After finding a bottom, the October 4 update outlined the target of the current rally: 'From a technical point of view this counter trend rally should end somewhere around 1,275 - 1,300.' Via the October 11 update I admitted that: 'This rally from the 1,075 low is a miniature version of the March 2009 - May 2011 rally. I expect some difficulties in forecasting the exact route of this rally.'

The Reward of Fishing for a Top

What's the point of bucking the trend and fishing for a top? All good things are worth waiting for. The 'good thing' for investors willing to buck the prevailing trend/opinion and go short in 2011 was a 22% (300 S&P points) top to bottom decline.

250 of that 300-point loss, or 76% of the entire decline, happened within 12 trading days. Bear markets are faster than bull markets and can be hugely profitable (or devastating if caught on the wrong side). Stocks take the steps up and the elevator down.

Regardless of the reward, picking the top remains tricky. The 2011 topping process has taught us some valuable lessons on trading in such a market.

Low-Risk Strategies

The most important rule is to limit risk. The best way to limit risk is to identify strong resistance levels. Resistance levels often work like price traps. They attract their prey and then kill the up trend. In other words, they attract prices before repelling them.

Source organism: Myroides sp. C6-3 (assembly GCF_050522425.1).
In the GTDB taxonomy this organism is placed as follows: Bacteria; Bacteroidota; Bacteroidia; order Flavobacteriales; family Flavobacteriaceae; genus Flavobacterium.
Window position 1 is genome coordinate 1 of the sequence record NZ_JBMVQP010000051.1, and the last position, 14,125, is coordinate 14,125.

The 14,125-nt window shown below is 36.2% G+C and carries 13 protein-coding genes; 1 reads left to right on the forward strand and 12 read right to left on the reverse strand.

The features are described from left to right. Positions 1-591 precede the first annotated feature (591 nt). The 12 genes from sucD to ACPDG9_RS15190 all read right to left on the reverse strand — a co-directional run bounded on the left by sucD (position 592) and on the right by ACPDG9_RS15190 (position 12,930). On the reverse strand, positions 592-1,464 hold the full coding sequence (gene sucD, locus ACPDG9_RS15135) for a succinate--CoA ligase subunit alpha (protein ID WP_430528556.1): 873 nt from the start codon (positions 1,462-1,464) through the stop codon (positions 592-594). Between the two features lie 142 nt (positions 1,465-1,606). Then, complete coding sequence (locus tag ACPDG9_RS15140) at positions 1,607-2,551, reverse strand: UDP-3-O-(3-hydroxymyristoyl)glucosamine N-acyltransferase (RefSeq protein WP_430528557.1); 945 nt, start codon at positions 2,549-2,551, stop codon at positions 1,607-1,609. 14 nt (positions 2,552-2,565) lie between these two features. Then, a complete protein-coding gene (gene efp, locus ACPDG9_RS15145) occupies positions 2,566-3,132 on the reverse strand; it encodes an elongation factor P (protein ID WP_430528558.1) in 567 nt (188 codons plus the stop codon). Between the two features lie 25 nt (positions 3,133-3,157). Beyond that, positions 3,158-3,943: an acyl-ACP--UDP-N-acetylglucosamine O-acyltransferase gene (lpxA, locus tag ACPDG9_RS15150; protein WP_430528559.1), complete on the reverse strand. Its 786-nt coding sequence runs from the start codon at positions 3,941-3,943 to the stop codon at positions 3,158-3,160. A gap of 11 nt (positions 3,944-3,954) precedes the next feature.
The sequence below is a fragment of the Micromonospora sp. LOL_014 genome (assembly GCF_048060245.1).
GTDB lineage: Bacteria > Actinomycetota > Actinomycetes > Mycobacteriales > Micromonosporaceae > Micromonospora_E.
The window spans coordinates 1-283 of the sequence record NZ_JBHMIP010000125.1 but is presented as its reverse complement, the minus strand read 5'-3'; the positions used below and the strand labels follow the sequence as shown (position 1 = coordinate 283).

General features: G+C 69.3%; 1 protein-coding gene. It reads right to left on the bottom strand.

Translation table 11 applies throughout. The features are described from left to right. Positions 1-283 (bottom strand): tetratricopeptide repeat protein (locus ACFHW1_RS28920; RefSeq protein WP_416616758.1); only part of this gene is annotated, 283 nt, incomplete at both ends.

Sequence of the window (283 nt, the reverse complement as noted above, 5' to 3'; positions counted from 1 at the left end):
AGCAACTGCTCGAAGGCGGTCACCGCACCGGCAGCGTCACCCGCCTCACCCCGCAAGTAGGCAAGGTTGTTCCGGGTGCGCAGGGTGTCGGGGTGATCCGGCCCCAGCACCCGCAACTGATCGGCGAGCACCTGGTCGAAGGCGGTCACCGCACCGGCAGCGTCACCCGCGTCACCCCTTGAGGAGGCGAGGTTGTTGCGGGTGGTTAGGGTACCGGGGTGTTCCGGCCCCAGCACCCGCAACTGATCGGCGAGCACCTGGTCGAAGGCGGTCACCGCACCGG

The low-risk strategy is to sell long positions against resistance and initiate short positions with a stop-loss just above resistance. Another low-risk strategy is to go short once a major index falls below support with a stop-loss above support.

2011 - 2012 Comparison

Here's a quick review of year-to-date 2012 market action:

- Trading volume is anemic (YTD daily average is only 750 million shares, about 30% lower than previous years).

- Market breadth is weak (the percentage of stocks above their 10-day SMA and the number of 52-week highs is declining even as prices have reached new recovery highs).

- Sentiment is heating up (51.1% of advisor are bullish and only 17.2% of investors are bearish.

- The market is shrugging off bad news

- Momentum is strong

Isn't that exactly what we saw in early 2011? What happened once momentum was broken?

Chart of the Day - Monster Beverage Corp (MNST)